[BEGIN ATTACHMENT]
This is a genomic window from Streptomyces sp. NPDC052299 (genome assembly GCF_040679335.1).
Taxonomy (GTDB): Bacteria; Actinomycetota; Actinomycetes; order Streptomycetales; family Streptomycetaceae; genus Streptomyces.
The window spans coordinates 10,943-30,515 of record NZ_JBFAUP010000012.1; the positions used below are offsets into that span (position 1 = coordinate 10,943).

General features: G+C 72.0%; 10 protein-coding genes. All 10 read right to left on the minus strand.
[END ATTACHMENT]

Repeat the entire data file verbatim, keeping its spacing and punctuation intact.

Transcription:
This is a genomic window from Streptomyces sp. NPDC052299 (genome assembly GCF_040679335.1).
Taxonomy (GTDB): Bacteria; Actinomycetota; Actinomycetes; order Streptomycetales; family Streptomycetaceae; genus Streptomyces.
The window spans coordinates 10,943-30,515 of record NZ_JBFAUP010000012.1; the positions used below are offsets into that span (position 1 = coordinate 10,943).

General features: G+C 72.0%; 10 protein-coding genes. All 10 read right to left on the minus strand.